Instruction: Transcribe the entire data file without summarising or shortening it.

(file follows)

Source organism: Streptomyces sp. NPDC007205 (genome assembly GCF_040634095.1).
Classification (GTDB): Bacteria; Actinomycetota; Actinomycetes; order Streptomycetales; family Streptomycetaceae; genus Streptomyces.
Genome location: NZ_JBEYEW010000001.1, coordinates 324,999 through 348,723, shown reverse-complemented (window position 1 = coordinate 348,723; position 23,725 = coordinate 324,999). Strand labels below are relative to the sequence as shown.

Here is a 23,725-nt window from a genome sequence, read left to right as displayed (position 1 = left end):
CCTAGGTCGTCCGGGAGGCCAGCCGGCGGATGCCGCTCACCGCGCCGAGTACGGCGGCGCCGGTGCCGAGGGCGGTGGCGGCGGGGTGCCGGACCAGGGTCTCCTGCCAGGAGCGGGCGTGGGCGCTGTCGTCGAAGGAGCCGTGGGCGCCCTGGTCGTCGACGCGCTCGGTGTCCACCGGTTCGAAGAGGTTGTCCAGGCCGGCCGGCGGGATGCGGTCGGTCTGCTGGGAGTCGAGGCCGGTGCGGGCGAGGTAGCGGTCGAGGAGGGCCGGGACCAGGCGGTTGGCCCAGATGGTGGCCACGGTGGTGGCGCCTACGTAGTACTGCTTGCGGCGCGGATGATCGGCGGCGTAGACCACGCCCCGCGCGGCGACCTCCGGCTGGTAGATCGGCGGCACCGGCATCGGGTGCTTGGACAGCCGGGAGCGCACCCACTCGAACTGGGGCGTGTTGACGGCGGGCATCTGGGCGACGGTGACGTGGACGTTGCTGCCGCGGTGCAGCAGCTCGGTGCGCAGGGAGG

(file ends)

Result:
Source organism: Streptomyces sp. NPDC007205 (genome assembly GCF_040634095.1).
Classification (GTDB): Bacteria; Actinomycetota; Actinomycetes; order Streptomycetales; family Streptomycetaceae; genus Streptomyces.
Genome location: NZ_JBEYEW010000001.1, coordinates 324,999 through 348,723, shown reverse-complemented (window position 1 = coordinate 348,723; position 23,725 = coordinate 324,999). Strand labels below are relative to the sequence as shown.

Here is a 23,725-nt window from a genome sequence, read left to right as displayed (position 1 = left end):
CCTAGGTCGTCCGGGAGGCCAGCCGGCGGATGCCGCTCACCGCGCCGAGTACGGCGGCGCCGGTGCCGAGGGCGGTGGCGGCGGGGTGCCGGACCAGGGTCTCCTGCCAGGAGCGGGCGTGGGCGCTGTCGTCGAAGGAGCCGTGGGCGCCCTGGTCGTCGACGCGCTCGGTGTCCACCGGTTCGAAGAGGTTGTCCAGGCCGGCCGGCGGGATGCGGTCGGTCTGCTGGGAGTCGAGGCCGGTGCGGGCGAGGTAGCGGTCGAGGAGGGCCGGGACCAGGCGGTTGGCCCAGATGGTGGCCACGGTGGTGGCGCCTACGTAGTACTGCTTGCGGCGCGGATGATCGGCGGCGTAGACCACGCCCCGCGCGGCGACCTCCGGCTGGTAGATCGGCGGCACCGGCATCGGGTGCTTGGACAGCCGGGAGCGCACCCACTCGAACTGGGGCGTGTTGACGGCGGGCATCTGGGCGACGGTGACGTGGACGTTGCTGCCGCGGTGCAGCAGCTCGGTGCGCAGGGAGG